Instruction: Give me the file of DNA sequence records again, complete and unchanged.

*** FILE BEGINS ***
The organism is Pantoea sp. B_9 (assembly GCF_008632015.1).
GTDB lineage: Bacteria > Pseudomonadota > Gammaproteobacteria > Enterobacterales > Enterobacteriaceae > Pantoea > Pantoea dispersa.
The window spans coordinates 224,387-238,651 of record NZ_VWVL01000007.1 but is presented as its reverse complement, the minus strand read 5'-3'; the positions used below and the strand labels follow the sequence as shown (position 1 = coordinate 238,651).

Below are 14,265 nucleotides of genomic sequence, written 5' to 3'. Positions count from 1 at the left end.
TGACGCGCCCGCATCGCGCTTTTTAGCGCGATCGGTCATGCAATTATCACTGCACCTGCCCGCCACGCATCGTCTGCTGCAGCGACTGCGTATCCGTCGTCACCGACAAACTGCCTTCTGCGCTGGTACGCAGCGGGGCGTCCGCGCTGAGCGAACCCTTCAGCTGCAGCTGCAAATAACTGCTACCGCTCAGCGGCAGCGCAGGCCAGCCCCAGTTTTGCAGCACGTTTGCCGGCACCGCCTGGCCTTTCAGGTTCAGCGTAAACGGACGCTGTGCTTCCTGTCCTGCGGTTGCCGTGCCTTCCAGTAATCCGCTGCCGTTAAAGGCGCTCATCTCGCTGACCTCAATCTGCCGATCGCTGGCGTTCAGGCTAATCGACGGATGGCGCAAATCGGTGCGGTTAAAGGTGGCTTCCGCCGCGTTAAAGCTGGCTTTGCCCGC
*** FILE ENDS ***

The organism is Pantoea sp. B_9 (assembly GCF_008632015.1).
GTDB lineage: Bacteria > Pseudomonadota > Gammaproteobacteria > Enterobacterales > Enterobacteriaceae > Pantoea > Pantoea dispersa.
The window spans coordinates 224,387-238,651 of record NZ_VWVL01000007.1 but is presented as its reverse complement, the minus strand read 5'-3'; the positions used below and the strand labels follow the sequence as shown (position 1 = coordinate 238,651).

Below are 14,265 nucleotides of genomic sequence, written 5' to 3'. Positions count from 1 at the left end.
TGACGCGCCCGCATCGCGCTTTTTAGCGCGATCGGTCATGCAATTATCACTGCACCTGCCCGCCACGCATCGTCTGCTGCAGCGACTGCGTATCCGTCGTCACCGACAAACTGCCTTCTGCGCTGGTACGCAGCGGGGCGTCCGCGCTGAGCGAACCCTTCAGCTGCAGCTGCAAATAACTGCTACCGCTCAGCGGCAGCGCAGGCCAGCCCCAGTTTTGCAGCACGTTTGCCGGCACCGCCTGGCCTTTCAGGTTCAGCGTAAACGGACGCTGTGCTTCCTGTCCTGCGGTTGCCGTGCCTTCCAGTAATCCGCTGCCGTTAAAGGCGCTCATCTCGCTGACCTCAATCTGCCGATCGCTGGCGTTCAGGCTAATCGACGGATGGCGCAAATCGGTGCGGTTAAAGGTGGCTTCCGCCGCGTTAAAGCTGGCTTTGCCCGC